Market’s Weekly Bill of Health
Despite recent weakness in the market over the past two days, the overall bullish trend shows no sign of deterioration based on the collective behavior of the major market sectors highlighted below. Most importantly, given the current broad-based participation, there is no evidence the stock market is putting in a major top.
* Note: For further explanation of the market surveys, please click here.
200 Day Moving Average Evaluation
As shown in the table below, the net percentage of stocks that are in uptrends and downtrends for the S&P 500 remained unchanged from last week at 81% and 19%, respectively. This indicates the present bull market is broad-based and well represented by the constituents within the S&P 500. The two weakest sectors that make up the largest share of the stocks in bearish downtrends remain the energy and telecommunication sectors, with energy being weighed down due to weak natural gas prices and the 8-member telecommunication sector being weighed down by smaller-sized companies while Verizon (VZ) and AT&T (T) are in bullish uptrends.
Classifying the four categories for the survey in terms of seasons helps to gauge the market’s maturity. We saw a further maturing of the market in the last week in which 1% of the market moved from early bear market (Fall, BR) to late bear market status (Winter, BF) and 1% of the market moved from early bull market (Spring, AF) to late bull market (Summer, AR) over the prior week’s reading. Given the percentage of stocks in the early topping out phase (Fall, BR) that occurs before stocks move into their own private bear markets remains the smallest group with only 2%, there is simply no evidence that the stock market is putting in a top.
Breaking the sectors out into their respective industry groups, four of the top and bottom 5 industry groups remained from last week with the consumer durables and apparel group being replaced by household and personal products in the top 5 category. The transportation group showed some improvement and left the bottom 5 group to be replaced by food staples and retailing.
Moving Average Trend Analysis (MATA)
We saw a slight improvement in the MATA survey for the S&P 500 in which the percentage of stocks in uptrends increased to 71% from 70% with a corresponding increase for stocks in downtrends from 10% to 11% from last week’s reading while the percentage of stocks that are trendless decreased from 20% to 18%. The financial sector continues to hold the top spot from last week with the utility sector holding on to the worst spot.
With the financial sector sporting the largest percentage of stocks in uptrends, it’s not surprising to see that 3 out of the top 5 industry groups are financials. Moving into the top spot and replacing consumer durables and apparel was household and personal products. Energy and utilities remain some of the weakest sectors and their groups continue to remain in the bottom five groups with some of the highest percentage of members in downtrends.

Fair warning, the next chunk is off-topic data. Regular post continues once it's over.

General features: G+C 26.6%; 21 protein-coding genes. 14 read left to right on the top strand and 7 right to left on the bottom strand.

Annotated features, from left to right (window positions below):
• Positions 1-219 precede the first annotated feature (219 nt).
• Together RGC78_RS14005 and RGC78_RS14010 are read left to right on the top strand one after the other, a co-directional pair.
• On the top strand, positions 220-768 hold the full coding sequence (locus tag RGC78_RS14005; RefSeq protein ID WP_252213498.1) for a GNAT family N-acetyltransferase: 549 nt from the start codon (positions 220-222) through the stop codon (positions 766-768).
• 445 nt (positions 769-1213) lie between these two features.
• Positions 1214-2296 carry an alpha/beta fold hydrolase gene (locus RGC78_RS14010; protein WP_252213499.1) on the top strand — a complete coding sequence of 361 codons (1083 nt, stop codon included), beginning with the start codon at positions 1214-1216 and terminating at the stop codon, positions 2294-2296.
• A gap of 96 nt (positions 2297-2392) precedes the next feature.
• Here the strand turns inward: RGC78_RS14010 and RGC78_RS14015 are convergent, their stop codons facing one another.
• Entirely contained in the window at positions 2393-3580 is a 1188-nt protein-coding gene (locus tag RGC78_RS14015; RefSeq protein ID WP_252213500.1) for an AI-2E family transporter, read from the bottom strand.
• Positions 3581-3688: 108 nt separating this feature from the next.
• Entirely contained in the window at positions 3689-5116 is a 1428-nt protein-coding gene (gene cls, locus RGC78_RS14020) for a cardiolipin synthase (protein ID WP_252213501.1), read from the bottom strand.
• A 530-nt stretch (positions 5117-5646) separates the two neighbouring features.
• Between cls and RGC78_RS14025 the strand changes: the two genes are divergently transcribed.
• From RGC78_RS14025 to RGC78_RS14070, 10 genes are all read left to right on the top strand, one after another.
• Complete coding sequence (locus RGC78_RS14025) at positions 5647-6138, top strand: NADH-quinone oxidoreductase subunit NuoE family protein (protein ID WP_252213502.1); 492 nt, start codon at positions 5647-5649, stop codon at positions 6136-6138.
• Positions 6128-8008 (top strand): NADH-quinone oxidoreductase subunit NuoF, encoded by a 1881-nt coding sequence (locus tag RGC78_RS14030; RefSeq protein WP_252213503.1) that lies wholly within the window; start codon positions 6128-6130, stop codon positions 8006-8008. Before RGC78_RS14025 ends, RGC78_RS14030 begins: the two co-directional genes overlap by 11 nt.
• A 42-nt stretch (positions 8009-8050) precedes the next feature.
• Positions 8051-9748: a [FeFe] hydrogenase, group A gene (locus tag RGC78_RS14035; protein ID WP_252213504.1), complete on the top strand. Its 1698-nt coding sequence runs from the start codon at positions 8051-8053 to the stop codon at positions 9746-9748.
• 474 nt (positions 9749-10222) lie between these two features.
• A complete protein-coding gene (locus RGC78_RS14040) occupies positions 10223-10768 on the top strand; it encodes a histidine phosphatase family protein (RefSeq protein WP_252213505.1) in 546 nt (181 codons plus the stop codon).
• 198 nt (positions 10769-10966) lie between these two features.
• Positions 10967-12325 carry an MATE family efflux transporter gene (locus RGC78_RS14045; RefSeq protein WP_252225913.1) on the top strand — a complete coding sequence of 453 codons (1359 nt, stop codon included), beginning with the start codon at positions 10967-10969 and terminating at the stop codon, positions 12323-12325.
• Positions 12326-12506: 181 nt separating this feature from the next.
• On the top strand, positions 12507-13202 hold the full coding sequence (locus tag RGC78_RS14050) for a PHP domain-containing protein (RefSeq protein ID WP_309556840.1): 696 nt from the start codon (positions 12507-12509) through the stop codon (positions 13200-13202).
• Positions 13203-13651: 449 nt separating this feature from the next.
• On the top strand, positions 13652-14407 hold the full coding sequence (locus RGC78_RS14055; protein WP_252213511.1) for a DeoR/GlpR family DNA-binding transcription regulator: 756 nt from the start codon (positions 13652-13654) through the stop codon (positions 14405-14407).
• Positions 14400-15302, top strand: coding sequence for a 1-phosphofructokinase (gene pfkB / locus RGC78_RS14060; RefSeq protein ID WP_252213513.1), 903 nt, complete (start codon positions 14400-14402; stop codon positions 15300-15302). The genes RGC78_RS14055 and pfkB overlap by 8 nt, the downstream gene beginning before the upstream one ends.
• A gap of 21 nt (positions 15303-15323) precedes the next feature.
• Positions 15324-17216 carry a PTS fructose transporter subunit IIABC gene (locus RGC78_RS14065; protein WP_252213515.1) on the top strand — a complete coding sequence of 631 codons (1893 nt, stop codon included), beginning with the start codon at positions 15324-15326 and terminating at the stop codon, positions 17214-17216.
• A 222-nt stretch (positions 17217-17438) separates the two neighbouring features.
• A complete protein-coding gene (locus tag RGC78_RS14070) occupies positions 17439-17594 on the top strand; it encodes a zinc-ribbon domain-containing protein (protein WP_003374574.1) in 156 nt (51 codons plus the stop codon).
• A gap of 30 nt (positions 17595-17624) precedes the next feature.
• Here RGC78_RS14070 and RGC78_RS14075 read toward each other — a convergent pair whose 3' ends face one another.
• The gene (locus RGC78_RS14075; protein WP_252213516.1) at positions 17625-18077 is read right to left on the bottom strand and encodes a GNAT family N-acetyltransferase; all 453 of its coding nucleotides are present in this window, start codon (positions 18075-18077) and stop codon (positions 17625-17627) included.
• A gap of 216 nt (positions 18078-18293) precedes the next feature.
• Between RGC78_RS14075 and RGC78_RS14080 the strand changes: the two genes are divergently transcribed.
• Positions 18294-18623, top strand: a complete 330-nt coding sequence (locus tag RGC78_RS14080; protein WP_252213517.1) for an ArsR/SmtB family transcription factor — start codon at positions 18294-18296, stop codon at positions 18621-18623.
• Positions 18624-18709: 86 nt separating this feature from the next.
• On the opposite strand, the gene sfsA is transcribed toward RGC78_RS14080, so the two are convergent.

52-Week Highs and Lows Data
The data for the S&P 500 for 52-week highs and lows continues to suggest a very healthy bull market. Over the past month 29% of the S&P 500 (145 stocks) hit a 52-week high while only 2% (10 stocks) hit new 52-week lows indicating, once again, that the market is not in the process of putting in a major top. During such market tops you typically see nearly an equal percentage of stocks making new 52-week lows and highs as the market begins to deteriorate, which is clearly not seen in the data below.
Another point of interest is that two of the top three sectors in terms of participants making new 52-week highs are cyclicals, with 49% of consumer discretionary stocks hitting new highs (and ZERO new lows by-the-way) and 34% of the technology sector. These sectors often peak ahead of the market given their cyclical nature and the fact that these are some of the strongest suggests the market remains constructive.
When reviewing multiple methods of analyzing the market's health, the clear message given is a healthy market with broad-based participation and not showing any indication of rolling over into a bear market. In terms of seasons, we are clearly in the middle of summer and we will know we are entering the fall (market peak) when individual leaves start falling off the trees (more stocks move into bearish trends). As of now, according to various breadth measures the sun is shining and the skies are clear.